Wednesday, April 30, 2014

Protecting Students with Google Apps for Education

Today more than 30 million students, teachers and administrators globally rely on Google Apps for Education. Earning and keeping their trust drives our business forward. We know that trust is earned through protecting their privacy and providing the best security measures.

This is why, from day one, we turned off ads by default in Apps for Education services. Last year, we removed ads from Google Search for signed-in K-12 users altogether. So, if you’re a student logging in to your Apps for Education account at school or at home, when you navigate to, you will not see ads.

Of course, good privacy requires strong security. We have more than 400 full-time engineers — the world’s foremost experts in security — working to protect your information. We always use an encrypted HTTPS connection when you check or send email in Gmail, which means no one can listen in on your messages as they go back and forth between your laptop, phone or tablet and Gmail’s servers — even if you’re using public WiFi.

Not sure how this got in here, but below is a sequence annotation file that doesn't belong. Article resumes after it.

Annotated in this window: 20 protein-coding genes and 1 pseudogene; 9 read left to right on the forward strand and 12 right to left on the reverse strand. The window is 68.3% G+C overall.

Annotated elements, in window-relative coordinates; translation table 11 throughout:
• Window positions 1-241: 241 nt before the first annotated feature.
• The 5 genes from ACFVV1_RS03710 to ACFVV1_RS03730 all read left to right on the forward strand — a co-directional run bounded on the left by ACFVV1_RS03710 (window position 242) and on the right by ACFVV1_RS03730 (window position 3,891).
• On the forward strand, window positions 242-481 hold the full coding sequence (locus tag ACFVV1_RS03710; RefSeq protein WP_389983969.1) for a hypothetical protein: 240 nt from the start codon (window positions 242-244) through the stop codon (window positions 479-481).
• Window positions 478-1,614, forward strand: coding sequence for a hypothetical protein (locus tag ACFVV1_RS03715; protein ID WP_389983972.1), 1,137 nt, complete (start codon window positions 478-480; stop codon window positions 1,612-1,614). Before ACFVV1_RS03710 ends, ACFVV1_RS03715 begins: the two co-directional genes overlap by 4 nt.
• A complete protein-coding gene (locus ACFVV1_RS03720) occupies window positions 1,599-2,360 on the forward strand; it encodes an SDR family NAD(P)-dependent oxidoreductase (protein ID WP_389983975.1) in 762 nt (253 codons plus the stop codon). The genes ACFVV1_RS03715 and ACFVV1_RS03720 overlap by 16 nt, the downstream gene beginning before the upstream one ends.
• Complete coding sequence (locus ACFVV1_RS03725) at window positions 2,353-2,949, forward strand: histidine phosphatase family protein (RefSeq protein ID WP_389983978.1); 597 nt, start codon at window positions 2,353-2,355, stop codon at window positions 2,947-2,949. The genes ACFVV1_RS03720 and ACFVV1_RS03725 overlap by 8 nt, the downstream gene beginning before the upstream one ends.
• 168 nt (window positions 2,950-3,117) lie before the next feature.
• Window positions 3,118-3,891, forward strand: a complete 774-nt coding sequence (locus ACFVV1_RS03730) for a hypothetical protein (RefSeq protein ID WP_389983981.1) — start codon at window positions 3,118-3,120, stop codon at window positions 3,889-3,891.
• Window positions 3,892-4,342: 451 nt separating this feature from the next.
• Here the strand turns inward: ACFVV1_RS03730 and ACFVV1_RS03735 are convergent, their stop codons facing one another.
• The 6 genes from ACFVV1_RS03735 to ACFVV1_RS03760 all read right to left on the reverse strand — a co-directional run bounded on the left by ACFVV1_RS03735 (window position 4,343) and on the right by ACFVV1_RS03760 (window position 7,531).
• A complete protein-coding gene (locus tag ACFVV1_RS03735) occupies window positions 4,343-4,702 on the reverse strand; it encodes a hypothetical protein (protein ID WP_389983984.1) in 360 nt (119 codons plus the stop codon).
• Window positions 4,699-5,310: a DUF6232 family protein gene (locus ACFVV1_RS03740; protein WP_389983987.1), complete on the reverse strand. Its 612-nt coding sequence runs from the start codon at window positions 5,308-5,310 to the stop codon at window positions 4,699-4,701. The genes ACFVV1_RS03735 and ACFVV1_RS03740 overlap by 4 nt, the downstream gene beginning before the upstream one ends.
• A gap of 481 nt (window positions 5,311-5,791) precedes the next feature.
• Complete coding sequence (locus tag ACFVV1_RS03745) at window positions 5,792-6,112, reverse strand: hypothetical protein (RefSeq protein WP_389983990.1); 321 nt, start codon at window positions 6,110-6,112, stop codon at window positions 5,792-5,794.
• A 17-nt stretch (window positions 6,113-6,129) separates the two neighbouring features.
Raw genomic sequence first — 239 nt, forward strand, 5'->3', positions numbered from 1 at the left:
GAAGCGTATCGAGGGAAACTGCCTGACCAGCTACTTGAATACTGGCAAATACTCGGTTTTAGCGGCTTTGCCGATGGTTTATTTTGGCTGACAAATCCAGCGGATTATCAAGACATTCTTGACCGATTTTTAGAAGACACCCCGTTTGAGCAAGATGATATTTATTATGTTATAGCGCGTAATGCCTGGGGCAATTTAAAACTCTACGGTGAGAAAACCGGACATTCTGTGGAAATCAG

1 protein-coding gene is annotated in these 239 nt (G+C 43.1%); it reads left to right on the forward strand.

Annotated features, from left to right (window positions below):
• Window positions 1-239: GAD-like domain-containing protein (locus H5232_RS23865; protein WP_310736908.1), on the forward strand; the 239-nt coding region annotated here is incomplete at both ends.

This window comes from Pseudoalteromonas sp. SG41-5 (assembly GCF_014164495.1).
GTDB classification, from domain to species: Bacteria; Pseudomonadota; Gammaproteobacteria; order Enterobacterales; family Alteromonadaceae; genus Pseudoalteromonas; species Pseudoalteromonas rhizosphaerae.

Today, we’re taking additional steps to enhance the educational experience for Apps for Education customers:

  • We’ve permanently removed the “enable/disable” toggle for ads in the Apps for Education Administrator console. This means ads in Apps for Education services are turned off and administrators no longer have the option or ability to turn ads in these services on.
  • We’ve permanently removed all ads scanning in Gmail for Apps for Education, which means Google cannot collect or use student data in Apps for Education services for advertising purposes.

Users who have chosen to show AdSense ads on their Google Sites will still have the ability to display those existing ads on their websites. However, it will no longer be possible to edit or add new AdSense ads to existing sites or to new pages.

We’re also making similar changes for all our Google Apps customers, including Business, Government and for legacy users of the free version, and we’ll provide an update when the rollout is complete.

On Thursday, May 1 at 9:00 am PT, we’ll be hosting a Hangout on Air on our Google for Education G+ page with myself; Jonathan Rochelle, Director of Product Management for Docs and Drive and Hank Thiele, Chief Technology Officer for District 207 in Park Ridge, IL who uses Google Apps. We'll be discussing these changes and answering your questions. We look forward to hearing from you.

For more information about student privacy in Google Apps for Education, please visit our website.

Reposted from Google Enterprise Blog: